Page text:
The complaint of ordinary Americans in the early part of the 20th century was that the rich enjoyed the same protections everyone did but weren't paying for any of it. They stood in the same need for law enforcement to protect the peace of their communities and their freedom to engage in commerce without fear of theft, fraud, arson, and the like. They depended upon government to protect their safety just like everybody else did. But the cost of that protection was borne entirely by working class Americans. This meant the system of providing for this common self-defense was not equitable. The rich were not in fact paying their fair share.

The 16th Amendment taxes everything BUT wages and salaries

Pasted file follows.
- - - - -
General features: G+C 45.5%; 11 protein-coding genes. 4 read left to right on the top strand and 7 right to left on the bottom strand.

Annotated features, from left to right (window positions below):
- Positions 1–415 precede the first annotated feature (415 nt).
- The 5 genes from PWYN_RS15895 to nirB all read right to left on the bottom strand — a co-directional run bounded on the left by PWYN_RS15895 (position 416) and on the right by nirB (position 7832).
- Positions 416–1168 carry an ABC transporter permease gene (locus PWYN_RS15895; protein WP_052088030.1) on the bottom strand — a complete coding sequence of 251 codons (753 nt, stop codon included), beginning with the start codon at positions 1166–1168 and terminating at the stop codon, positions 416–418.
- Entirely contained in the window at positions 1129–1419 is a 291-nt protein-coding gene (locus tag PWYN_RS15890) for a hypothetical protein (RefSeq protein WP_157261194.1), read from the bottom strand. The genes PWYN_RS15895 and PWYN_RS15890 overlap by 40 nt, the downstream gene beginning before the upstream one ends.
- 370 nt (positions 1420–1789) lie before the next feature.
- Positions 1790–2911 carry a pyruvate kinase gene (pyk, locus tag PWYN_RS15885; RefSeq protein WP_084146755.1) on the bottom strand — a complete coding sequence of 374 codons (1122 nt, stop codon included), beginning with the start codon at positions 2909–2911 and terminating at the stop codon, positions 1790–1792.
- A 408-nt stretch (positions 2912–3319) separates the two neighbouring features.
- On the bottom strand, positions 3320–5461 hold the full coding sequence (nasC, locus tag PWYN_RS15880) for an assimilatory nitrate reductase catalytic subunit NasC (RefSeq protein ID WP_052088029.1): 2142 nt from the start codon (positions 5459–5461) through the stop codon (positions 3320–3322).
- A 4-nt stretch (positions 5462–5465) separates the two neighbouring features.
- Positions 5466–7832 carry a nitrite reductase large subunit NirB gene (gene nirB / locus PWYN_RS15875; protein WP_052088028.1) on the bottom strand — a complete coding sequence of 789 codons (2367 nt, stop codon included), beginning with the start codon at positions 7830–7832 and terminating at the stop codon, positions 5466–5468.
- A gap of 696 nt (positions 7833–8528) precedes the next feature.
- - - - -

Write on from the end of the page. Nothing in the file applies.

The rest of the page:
So out of this unfortunate state of affairs an amendment to the Constitution was proposed that was supposed to make the rich fat cats contribute their share by paying a tax on their "income."

Senator Norris Brown was the author of the 16th Amendment. In a paper he published urging adoption of the amendment, he made it clear that it provided for a tax on net income from commercial ventures. He listed the kinds of taxes that would be collected: "If the income arises from an investment in lands, it should be taxed; if it arises from investments in manufacturing enterprises, in railroads, in banks, in newspapers, in the mercantile business, or in steamship lines, it should be taxed."

As Senator Heflin said "An income tax seeks to reach the unearned wealth of the country and to make it pay its fair share."